This anniversary of setting down roots, my surprise at being in one place this long and recent reflections on impermanence had me thinking differently about the roots I encountered on a recent hike in Maryland and along a trail I was walking for my annual participation in the first day hike. Really I cannot think of one trail I have hiked that didn’t have exposed roots along the way.
For many the pandemic inspired people to get out on the trails, into parks and exploring nature, maybe for the first time, maybe to places they have never been. For me, the pandemic had the opposite effect. All of the places I usually find solace in a quiet exploration I found teeming with people, uncomfortable, crowded and unpleasant. The trails that brought me peace and an opportunity to contemplate and observe were now obstacle courses of bikers, joggers and walkers. And so I avoided my favorite places.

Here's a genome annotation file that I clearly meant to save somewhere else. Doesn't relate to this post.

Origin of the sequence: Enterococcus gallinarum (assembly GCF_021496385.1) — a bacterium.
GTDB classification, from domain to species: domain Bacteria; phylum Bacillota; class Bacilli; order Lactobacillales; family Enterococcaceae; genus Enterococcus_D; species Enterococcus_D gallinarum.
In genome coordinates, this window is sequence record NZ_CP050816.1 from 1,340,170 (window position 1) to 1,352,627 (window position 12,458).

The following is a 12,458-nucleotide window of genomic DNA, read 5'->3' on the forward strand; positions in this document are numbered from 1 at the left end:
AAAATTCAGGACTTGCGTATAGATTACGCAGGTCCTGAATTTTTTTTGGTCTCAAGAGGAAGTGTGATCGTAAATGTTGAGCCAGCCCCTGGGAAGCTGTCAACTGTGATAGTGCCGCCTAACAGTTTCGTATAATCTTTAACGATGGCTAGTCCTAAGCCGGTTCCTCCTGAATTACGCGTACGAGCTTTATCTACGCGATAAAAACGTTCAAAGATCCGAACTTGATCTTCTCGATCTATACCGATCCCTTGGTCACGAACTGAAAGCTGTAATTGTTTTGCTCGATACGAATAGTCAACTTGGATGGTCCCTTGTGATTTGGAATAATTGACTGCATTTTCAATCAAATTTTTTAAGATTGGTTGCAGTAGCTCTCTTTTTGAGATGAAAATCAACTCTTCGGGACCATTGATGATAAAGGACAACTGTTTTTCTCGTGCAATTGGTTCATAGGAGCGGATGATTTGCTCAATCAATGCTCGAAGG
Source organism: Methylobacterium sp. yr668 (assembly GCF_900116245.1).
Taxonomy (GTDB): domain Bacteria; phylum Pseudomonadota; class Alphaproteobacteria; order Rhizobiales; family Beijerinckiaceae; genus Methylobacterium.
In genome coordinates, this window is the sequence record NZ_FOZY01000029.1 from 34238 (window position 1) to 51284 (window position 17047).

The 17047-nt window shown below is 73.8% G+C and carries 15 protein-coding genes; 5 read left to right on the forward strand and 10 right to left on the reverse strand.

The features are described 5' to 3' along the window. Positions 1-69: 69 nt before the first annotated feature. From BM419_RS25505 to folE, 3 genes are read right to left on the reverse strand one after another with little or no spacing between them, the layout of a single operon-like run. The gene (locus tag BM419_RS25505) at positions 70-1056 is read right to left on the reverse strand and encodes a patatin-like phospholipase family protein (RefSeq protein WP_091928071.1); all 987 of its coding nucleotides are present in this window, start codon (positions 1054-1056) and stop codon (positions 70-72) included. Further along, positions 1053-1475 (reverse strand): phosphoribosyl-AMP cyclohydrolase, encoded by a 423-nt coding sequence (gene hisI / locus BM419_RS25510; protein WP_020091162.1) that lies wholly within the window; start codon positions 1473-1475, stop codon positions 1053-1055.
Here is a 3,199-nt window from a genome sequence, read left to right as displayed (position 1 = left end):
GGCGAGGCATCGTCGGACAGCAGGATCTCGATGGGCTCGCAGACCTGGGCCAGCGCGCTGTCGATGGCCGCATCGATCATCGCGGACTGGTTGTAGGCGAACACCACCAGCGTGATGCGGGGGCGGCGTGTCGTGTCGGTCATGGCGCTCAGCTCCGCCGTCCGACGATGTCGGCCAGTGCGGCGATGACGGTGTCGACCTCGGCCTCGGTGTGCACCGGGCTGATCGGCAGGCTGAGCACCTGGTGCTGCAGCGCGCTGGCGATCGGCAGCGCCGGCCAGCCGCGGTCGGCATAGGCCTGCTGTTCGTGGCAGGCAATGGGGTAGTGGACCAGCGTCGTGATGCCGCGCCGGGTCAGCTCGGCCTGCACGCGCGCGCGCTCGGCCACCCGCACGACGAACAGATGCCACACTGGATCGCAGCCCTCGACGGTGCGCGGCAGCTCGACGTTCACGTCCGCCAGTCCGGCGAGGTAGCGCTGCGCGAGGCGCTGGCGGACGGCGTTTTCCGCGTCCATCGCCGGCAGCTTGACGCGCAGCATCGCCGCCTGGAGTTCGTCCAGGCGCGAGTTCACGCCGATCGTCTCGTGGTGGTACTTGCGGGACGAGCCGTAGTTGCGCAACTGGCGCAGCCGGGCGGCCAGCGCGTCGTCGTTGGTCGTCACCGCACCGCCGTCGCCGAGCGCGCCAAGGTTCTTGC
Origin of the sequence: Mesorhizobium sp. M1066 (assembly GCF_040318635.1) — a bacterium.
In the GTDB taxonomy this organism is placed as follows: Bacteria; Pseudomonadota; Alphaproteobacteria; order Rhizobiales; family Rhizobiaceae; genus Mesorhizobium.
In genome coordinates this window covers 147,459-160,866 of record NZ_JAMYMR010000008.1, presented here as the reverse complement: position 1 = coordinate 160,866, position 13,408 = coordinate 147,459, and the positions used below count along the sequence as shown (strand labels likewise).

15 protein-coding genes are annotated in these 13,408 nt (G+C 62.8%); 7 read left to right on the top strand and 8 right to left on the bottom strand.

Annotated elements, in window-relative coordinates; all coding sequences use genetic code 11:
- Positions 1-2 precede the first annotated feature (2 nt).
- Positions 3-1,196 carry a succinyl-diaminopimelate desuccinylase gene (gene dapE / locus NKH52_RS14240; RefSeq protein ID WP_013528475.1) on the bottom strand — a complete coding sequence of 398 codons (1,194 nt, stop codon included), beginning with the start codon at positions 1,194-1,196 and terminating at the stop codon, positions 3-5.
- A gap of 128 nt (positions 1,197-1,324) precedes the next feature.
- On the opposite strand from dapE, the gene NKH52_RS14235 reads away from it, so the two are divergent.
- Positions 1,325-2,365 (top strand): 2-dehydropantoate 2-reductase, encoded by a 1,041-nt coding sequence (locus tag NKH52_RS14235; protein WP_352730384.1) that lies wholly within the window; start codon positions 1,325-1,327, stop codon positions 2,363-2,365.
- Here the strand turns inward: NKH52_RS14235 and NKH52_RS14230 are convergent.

6 months into the pandemic, my friend and I began venturing on early morning bike rides. The area was opening up. Group activities and businesses were finding their new way to engage people and less people were hitting the trails, especially early. Eventually, after quite a few bike rides, I felt I could walk, and contemplate and recharge and observe out in my favorite natural places again.
Ahhhhh… Breathe in…. Breathe Out…
Listen to the crunch of the gravel under your feet…
Listen to the rippling of the creek down below…
Stop every five seconds to take another photo of the beauty that surrounds you.
The Perkiomen Trail, my favorite stretch being the Crusher Road Access to Spring Mount, felt peaceful and accessible and enjoyable again.